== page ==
The basics when buying a house

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For many who spot their dream home, the process to actually getting the keys and moving in can be a daunting prospect, particularly when buying your first home. But it doesn’t have to be overwhelming with this brief overview.


Make sure you have finance

Equilaw’s licensed conveyancer, Renee Allen, recommends the first and most important element when purchasing a house is to get pre-approval for finance from the bank or lending institution before putting an offer to the real estate agent or bidding to win at auction.

“Make sure you’ve got enough cash.”

Once your finance is arranged, an offer can be made to the real estate agent. Following its acceptance you would then engage a licenced conveyancer or solicitor to act for you and pass these details onto the real estate agent so they can send your conveyancer a sales advice.

A sales advice sets out the Vendor and Vendor’s solicitor, the Purchaser and Purchaser’s solicitor, a list of inclusions in the sale, an outline of any special conditions on the sale and the sale price.

“We would then write to the Vendor’s solicitor and advise we’re acting for the Purchaser and to send us the contract,” Ms Allen says.

The contract

“Once the contract comes in we usually write you a letter or telephone you to say we’ve got the contract, make an appointment to come in and go through its contents.

“When you come in we would go through the contract together, page by page discussing the terms and conditions.

“Once you are clear on the contents of the contract you can sign it.”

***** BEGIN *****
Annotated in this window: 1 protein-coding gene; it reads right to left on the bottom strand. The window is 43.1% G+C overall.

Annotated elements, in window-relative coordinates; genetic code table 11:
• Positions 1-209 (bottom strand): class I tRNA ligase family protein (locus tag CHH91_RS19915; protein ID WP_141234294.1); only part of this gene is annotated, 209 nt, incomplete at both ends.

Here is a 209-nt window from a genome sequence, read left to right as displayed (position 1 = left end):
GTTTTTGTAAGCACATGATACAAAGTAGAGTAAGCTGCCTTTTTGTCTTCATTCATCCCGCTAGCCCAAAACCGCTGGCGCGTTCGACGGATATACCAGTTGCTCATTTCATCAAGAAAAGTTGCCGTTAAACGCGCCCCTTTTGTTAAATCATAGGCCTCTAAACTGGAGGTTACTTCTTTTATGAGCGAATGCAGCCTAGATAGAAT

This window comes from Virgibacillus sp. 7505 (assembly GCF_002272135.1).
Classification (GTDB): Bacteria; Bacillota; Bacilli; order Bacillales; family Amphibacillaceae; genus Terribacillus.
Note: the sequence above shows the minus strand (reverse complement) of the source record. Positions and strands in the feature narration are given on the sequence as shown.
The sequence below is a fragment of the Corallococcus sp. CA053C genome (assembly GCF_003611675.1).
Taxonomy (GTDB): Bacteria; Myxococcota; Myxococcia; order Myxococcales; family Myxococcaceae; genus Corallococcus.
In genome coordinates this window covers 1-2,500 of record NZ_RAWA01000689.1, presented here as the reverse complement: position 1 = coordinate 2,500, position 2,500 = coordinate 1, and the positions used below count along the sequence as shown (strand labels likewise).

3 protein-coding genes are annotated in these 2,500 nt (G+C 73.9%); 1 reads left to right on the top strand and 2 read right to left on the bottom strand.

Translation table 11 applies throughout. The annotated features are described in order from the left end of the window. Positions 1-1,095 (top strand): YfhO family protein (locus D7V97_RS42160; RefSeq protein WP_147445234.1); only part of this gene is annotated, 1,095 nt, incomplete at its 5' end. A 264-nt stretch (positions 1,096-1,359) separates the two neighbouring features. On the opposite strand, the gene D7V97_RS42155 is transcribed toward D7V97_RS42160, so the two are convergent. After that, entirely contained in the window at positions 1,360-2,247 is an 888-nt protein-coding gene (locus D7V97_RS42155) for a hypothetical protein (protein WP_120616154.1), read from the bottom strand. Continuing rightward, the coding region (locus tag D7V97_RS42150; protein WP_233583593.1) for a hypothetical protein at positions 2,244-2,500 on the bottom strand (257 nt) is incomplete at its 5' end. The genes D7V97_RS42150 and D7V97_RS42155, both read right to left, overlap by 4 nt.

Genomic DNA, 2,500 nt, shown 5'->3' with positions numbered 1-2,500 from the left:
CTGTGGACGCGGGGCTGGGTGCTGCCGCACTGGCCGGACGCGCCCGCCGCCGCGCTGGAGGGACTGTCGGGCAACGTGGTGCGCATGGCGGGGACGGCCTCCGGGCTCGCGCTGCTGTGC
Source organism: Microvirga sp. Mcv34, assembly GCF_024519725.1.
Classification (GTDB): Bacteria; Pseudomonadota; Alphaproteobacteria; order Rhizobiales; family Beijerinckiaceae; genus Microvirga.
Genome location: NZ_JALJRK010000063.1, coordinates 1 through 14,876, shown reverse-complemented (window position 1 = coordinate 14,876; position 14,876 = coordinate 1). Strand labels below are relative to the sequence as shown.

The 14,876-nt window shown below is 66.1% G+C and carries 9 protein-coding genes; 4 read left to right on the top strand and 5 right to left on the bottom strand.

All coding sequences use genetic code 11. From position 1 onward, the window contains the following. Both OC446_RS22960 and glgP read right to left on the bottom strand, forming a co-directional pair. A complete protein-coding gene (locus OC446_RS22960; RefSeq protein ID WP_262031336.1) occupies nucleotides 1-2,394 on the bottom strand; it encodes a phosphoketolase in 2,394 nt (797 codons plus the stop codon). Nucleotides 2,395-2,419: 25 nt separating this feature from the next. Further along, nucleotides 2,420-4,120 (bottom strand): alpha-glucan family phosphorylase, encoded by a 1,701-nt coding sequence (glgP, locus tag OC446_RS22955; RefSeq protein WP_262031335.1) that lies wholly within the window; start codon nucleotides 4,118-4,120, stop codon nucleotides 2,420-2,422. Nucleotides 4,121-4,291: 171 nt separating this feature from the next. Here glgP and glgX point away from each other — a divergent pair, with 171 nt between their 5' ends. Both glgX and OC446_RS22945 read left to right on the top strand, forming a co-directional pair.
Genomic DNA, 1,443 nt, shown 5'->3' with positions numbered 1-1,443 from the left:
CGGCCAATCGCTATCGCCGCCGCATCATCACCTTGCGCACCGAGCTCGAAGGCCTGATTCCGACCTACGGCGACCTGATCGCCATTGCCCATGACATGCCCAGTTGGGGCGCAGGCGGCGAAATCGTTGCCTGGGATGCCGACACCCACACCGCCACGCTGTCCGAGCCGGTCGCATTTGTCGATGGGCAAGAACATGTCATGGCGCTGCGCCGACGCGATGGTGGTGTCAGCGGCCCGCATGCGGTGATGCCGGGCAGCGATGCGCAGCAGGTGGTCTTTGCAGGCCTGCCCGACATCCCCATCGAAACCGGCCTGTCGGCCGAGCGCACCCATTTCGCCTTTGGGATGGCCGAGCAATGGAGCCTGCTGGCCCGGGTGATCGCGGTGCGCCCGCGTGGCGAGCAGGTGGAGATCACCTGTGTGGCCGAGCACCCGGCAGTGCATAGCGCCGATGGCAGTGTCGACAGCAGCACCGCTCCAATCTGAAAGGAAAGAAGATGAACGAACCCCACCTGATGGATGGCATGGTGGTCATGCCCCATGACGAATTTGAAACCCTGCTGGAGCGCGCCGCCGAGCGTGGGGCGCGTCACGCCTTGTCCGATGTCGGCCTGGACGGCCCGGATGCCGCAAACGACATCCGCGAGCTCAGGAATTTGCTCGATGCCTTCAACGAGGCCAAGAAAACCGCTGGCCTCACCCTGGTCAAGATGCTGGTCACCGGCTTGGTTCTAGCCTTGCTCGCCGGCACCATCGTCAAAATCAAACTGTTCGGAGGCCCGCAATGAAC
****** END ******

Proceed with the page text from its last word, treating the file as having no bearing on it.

Inspections and searches

Ms Allen says it is the Purchaser’s representative’s responsibility to order any pest and building inspections and all other searches including a title search to make sure the titles matched the contract.

Title searches could reveal a caveat where a third party has claimed an interest on the property, or there has been refinance made and the mortgage has changed between banks.

Other relevant searches include a rates search with the local council to determine what rates were payable and a meter reading to ensure the water was paid up-to-date. For rural properties, livestock and pest authority searches should also be undertaken.

“Some people don’t do a title search but I really like to check there’s nothing that’s going to stop registration at the end,” Ms Allen says.

“Once we get the reports back and make sure they are all okay, and you’ve paid your deposit [to the real estate agent] we can send it to the other side to exchange the contract.”

Cooling-off and settlement

In most property transactions, contracts are settled 42 days from the exchange date. Buyers are granted a five-day cooling off period where they can pull out of buying the property, however, they will be penalised by having to pay 0.25% of the sale price. Rural properties are an exception to the rule, or if you have chosen to waive your right to the cooling off period on exchange of the contract.

Even greater penalties apply should you choose to withdraw from buying a property after the cooling-off period when you will be required to pay 10% of the purchase price.

“So it’s expensive if you went in spontaneously and then you couldn’t get your finance. You’ve got to pay that money.

“On a $500,000 sale price that is $50,000 you would need to come up with to back out of a contract,” Ms Allen says.

The Purchaser initiates settlement by providing the figures however the Vendor may dictate the date and time of settlement. Settlement is simply the exchange of money for the Deeds of the property.

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